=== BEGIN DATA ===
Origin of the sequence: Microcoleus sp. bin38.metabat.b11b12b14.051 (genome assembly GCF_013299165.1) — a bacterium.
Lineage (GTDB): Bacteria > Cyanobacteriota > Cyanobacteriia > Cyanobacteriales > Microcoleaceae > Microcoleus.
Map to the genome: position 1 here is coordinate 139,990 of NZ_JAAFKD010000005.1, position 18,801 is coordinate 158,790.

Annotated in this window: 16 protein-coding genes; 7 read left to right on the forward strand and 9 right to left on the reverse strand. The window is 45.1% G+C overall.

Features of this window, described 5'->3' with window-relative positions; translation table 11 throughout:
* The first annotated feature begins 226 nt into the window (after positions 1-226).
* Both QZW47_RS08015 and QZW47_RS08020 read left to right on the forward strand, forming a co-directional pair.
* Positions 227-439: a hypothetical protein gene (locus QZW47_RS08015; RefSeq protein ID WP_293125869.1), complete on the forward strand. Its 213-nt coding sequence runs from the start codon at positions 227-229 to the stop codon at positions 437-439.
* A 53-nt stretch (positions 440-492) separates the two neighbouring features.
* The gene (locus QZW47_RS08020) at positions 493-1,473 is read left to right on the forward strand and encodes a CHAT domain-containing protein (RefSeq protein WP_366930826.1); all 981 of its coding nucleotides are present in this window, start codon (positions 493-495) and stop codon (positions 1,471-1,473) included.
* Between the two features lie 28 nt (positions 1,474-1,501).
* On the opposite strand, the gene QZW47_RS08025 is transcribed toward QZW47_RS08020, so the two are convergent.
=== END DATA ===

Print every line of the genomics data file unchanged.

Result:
Origin of the sequence: Microcoleus sp. bin38.metabat.b11b12b14.051 (genome assembly GCF_013299165.1) — a bacterium.
Lineage (GTDB): Bacteria > Cyanobacteriota > Cyanobacteriia > Cyanobacteriales > Microcoleaceae > Microcoleus.
Map to the genome: position 1 here is coordinate 139,990 of NZ_JAAFKD010000005.1, position 18,801 is coordinate 158,790.

Annotated in this window: 16 protein-coding genes; 7 read left to right on the forward strand and 9 right to left on the reverse strand. The window is 45.1% G+C overall.

Features of this window, described 5'->3' with window-relative positions; translation table 11 throughout:
* The first annotated feature begins 226 nt into the window (after positions 1-226).
* Both QZW47_RS08015 and QZW47_RS08020 read left to right on the forward strand, forming a co-directional pair.
* Positions 227-439: a hypothetical protein gene (locus QZW47_RS08015; RefSeq protein ID WP_293125869.1), complete on the forward strand. Its 213-nt coding sequence runs from the start codon at positions 227-229 to the stop codon at positions 437-439.
* A 53-nt stretch (positions 440-492) separates the two neighbouring features.
* The gene (locus QZW47_RS08020) at positions 493-1,473 is read left to right on the forward strand and encodes a CHAT domain-containing protein (RefSeq protein WP_366930826.1); all 981 of its coding nucleotides are present in this window, start codon (positions 493-495) and stop codon (positions 1,471-1,473) included.
* Between the two features lie 28 nt (positions 1,474-1,501).
* On the opposite strand, the gene QZW47_RS08025 is transcribed toward QZW47_RS08020, so the two are convergent.